Surprisingly, red kettles still raise significant money


Highlights

Enthusiastic volunteers help the red kettles continue to raise significant funds for the Salvation Army.

Official says many of the nonprofit’s bell ringers have their own stories on why they volunteer.

In an age when stores and banks discourage cash and more people are donating online, the Salvation Army’s red kettle collection seems like a dated and perhaps ineffective way to raise money.

The iconic kettles, manned by cheerful bell-ringers, encourage shoppers to drop-in change on their way in and out of stores to support the Salvation Army, one of the country’s oldest charities, formed in 1865. In Central Texas, the red kettles continue to raise significant funds for the nonprofit, and that’s all thanks to enthusiastic volunteers, says Laura Spradlin, a Salvation Army Austin service center director.

Spradlin is one of the many staff members who manage the more than 400 volunteer bell-ringers across Travis and Williamson counties. “Most people think the bell-ringers are all people in need,” she said. “But that’s not the case. These are volunteers who want to give back to the community and have a spirit of giving.”

Spradlin says many of them have their own story of why they give, such as those who have benefited from Salvation Army programs in the past or who are carrying on a family tradition.RELATED: Austin Salvation Army moves ahead on new shelter, command center

Volunteer Lonna Iles inherited the bell-ringing bug from her mother, who volunteered into her 80s before passing away the day after Christmas in 2015. “I guess it was being around my mom and seeing what it did for her,” said Iles. “She took care of everybody.”

Iles says she never gets tired of ringing the bell, and Spradlin says the sound can can literally ring in the season for shoppers. “They get out of their car and hear it, and for a lot of them, that’s when they feel like it’s Christmas,” she said. “When they see that kettle, they’re happy to give.”

Any amount is accepted, says Jan Gunter, a Salvation Army spokesperson, and every amount is given. Young children walk up with coins while others drop in a check they’ve been carrying around to put in the kettle. “It all adds up,” said Gunter.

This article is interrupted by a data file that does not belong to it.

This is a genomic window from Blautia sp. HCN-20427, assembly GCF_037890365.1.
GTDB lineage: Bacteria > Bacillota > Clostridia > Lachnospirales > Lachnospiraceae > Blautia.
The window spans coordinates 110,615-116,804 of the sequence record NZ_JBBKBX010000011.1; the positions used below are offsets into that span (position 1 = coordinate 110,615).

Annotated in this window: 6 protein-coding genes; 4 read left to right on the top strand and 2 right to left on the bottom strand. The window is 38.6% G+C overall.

In fact, in 2016, the Salvation Army’s 100 kettles placed across two counties raised about $335,000. Funds collected support local service centers and programs for families at risk of homelessness and people in recovery.MORE GIVING CITY: Man finds unique way to donate a house to charity

Volunteers can still sign up to be a bell ringer, on the Salvation Army Austin’s website, and families and groups are welcome, as long as there’s someone over 18 years old present. Training takes about five minutes, says Spradlin, and you’re lent the red apron and a bell. Most shifts are one to two hours, and there are shifts available through Christmas Eve.

“It’s so simple and so rewarding,” said Iles. “You get to see that there are people still out there who are kind and giving. The friendlier you are, the more people open up.”

Iles adds that she never asks for a donation. Instead, she greets people with, “Merry Christmas” on their way in, and, “Have a great day!” on their way out.

“Our volunteer bell ringers are doing it because it means something to them,” said Spradlin, “Once you become a bell ringer and realize what that means, you’re devoted.”



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